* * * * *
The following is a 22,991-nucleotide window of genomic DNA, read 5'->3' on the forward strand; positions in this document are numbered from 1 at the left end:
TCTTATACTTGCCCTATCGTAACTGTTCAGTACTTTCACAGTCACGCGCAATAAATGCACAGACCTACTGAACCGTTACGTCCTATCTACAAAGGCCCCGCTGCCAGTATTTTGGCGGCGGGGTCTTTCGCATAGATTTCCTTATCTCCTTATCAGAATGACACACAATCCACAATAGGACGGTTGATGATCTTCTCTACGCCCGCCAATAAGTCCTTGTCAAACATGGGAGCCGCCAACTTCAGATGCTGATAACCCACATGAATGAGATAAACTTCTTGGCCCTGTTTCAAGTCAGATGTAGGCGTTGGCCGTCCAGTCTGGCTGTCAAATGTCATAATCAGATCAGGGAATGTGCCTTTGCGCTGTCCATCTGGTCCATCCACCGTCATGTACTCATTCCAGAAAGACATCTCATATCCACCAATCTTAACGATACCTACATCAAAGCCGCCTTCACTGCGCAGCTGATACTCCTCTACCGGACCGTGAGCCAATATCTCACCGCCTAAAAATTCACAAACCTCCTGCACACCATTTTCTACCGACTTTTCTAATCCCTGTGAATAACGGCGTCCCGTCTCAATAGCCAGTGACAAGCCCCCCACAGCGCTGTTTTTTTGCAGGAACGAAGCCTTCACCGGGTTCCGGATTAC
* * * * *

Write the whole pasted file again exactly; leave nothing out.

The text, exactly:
The following is a 22,991-nucleotide window of genomic DNA, read 5'->3' on the forward strand; positions in this document are numbered from 1 at the left end:
TCTTATACTTGCCCTATCGTAACTGTTCAGTACTTTCACAGTCACGCGCAATAAATGCACAGACCTACTGAACCGTTACGTCCTATCTACAAAGGCCCCGCTGCCAGTATTTTGGCGGCGGGGTCTTTCGCATAGATTTCCTTATCTCCTTATCAGAATGACACACAATCCACAATAGGACGGTTGATGATCTTCTCTACGCCCGCCAATAAGTCCTTGTCAAACATGGGAGCCGCCAACTTCAGATGCTGATAACCCACATGAATGAGATAAACTTCTTGGCCCTGTTTCAAGTCAGATGTAGGCGTTGGCCGTCCAGTCTGGCTGTCAAATGTCATAATCAGATCAGGGAATGTGCCTTTGCGCTGTCCATCTGGTCCATCCACCGTCATGTACTCATTCCAGAAAGACATCTCATATCCACCAATCTTAACGATACCTACATCAAAGCCGCCTTCACTGCGCAGCTGATACTCCTCTACCGGACCGTGAGCCAATATCTCACCGCCTAAAAATTCACAAACCTCCTGCACACCATTTTCTACCGACTTTTCTAATCCCTGTGAATAACGGCGTCCCGTCTCAATAGCCAGTGACAAGCCCCCCACAGCGCTGTTTTTTTGCAGGAACGAAGCCTTCACCGGGTTCCGGATTAC